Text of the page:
In 2007, Barbara Kingsolver released a book called “Animal, Vegetable, Miracle” and I am loving this book!  It challenges me to stop and think about where my food came from, how it was cared for and how it was harvested.   I’m not quite finished with the book but have already started shopping for seeds and making plans for this summer’s garden.  (hope you’re reading this, Honey, because you’re going to be busy expanding the garden beds for the 2010 garden!) 

Included in Kingsolver’s book are recipes for all sorts of things – and the one for homemade cheese has been stuck in my mind since reading about it.  This weekend, I went to the health food store in town, got my supplies and made homemade mozzarella and ricotta cheese! 

First the mozzarella – easy, quick and pretty fun to make. 

The recipe called for 1 gallon of pasteurized milk (not ultra-pasteurized)

1-1/2 tsp citric acid – dissolved in 1/4 cup cool water

1/4 tsp vegetable rennet – diluted in 1/4 cup cool water

Sea salt or kosher salt (to taste)

Begin by measuring out all the ingredients. In a large stainless steel kettle, gently warm the milk. At 55 degrees, add citric acid and continue heating. At 88 degrees, the milk should begin to curdle. Once it starts curdling, add the diluted rennet and stir with an up and down motion until it reaches 100 degrees. Turn off the heat and wait for the curds to pull away from the sides. That’s your cue to lift the curds into a 2 qt microwaveable dish and start pouring off the whey. 

After discarding the whey, place the bowl in the microwave and nuke for 1 minute.  Remove, press out the whey, drain the excess and return to the microwave.  Repeat another time or two until the whey is removed.  It gets pretty hot, but I used a spoon to do most of the pressing. 

In spite of the heat, you have to gingerly knead the cheese – the recipe suggests gloves, but I’m tough.   When you are able to stretch it like taffy, it’s ready. 

Roll it in a ball, take pictures, call the spouse or the neighbor or the dog in to marvel at your little miracle &  then taste the deliciousness of warm cheese before you wrap it and put it in the fridge.   It’s not soft like fresh mozzarella – it’s pizza mozzarella and quite good with sliced fruit or tomato.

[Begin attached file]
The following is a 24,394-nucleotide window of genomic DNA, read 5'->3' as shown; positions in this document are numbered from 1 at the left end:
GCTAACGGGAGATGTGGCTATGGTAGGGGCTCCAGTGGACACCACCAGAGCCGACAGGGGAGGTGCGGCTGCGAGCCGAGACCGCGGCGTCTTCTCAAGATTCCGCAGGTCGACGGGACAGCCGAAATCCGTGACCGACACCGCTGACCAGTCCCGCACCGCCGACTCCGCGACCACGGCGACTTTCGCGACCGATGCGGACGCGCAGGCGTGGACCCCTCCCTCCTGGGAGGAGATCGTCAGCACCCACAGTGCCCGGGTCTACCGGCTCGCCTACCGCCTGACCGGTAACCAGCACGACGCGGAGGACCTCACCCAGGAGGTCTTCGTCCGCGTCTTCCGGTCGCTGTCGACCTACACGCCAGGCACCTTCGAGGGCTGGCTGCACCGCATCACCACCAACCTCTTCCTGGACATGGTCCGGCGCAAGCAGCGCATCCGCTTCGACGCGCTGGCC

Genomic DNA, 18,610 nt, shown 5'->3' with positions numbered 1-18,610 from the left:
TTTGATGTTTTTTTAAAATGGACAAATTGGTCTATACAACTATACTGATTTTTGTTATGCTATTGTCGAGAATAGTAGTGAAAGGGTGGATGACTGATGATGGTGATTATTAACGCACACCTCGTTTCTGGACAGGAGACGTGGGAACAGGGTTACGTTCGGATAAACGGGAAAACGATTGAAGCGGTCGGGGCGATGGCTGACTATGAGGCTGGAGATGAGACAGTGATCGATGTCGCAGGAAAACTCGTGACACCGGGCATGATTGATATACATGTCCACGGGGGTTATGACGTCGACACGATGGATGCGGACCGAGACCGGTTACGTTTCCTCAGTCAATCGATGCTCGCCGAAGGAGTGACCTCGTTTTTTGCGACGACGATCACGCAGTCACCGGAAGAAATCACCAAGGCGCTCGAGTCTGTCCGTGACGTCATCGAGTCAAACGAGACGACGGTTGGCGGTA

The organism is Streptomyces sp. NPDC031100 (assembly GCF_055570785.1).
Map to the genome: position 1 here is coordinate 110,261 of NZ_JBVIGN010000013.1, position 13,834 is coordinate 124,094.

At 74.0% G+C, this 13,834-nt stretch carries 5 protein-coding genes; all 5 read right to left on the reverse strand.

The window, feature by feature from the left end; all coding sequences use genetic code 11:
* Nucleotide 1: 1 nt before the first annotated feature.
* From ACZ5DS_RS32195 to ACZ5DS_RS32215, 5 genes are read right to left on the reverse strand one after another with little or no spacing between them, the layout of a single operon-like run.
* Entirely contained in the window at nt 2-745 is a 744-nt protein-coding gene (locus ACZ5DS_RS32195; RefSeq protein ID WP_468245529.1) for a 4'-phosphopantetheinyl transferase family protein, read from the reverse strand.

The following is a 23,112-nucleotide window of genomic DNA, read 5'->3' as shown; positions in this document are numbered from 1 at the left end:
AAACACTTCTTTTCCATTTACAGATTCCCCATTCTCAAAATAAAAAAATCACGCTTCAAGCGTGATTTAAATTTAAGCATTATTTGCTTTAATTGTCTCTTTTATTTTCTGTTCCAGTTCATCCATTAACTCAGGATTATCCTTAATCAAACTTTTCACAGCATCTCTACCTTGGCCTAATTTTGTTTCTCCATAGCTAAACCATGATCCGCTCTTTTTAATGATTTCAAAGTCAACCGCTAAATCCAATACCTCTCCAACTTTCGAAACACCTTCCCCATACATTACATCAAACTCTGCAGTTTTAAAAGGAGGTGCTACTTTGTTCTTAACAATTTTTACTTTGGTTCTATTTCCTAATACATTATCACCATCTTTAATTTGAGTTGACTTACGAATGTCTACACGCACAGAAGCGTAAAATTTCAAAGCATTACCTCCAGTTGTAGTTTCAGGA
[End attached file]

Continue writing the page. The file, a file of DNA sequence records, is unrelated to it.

Some notes: I used 2% milk instead of whole milk.  Also, my digital probe thermometer did not perform very well at these low temps, but I used visual cues and it came out fine.  For the more complicated cheeses, I would invest in a different type of thermometer.  The full recipe can be found here:   30 Minute Mozzarella

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Next came the ricotta . . . this recipe is actually from Epicurious – I halved the recipe.  These four things are all you need to make a silky delicious ricotta cheese: 

1 quart whole milk 
1/2 cup heavy cream 
1/4 tsp kosher or sea salt 
1-1/2 Tbsp lemon juice 

Begin by lining a large sieve with cheesecloth and set it over a bowl.  (using cheesecloth for cheese making – imagine that!)

Next, combine the milk and cream in a heavy pot and heat at a moderate temperature (just a shade over medium) until it begins to boil. Stir a few times to prevent scorching. Once it begins to boil, stir in the lemon juice and turn the fire down to low. Stir occasionally for a minute or two until the mixture begins to curdle. When the curds and whey separate, pour the cheese into the sieve and let it drain at room temp for 1 hour.Transfer the delicious little batch of ricotta to an airtight container and refrigerate.   The recipe says to discard the whey, but Wilson and Purl got a little taste first, ’cause that’s how it’s done in my kitchen.This stuff is amazing!  It’s creamier and silkier than pre-made – worth making it fresh because it’s so easy!To test my new ricotta, I prepared a chicken recipe I found in Pioneer Woman’s Tasty Kitchen blog: Stuffed Chicken Spiral with White Wine Sauce.  It was tender, juicy and sauced with a tangy wine and caper sauce that finished it off perfectly!  The ricotta performed well in this dish.

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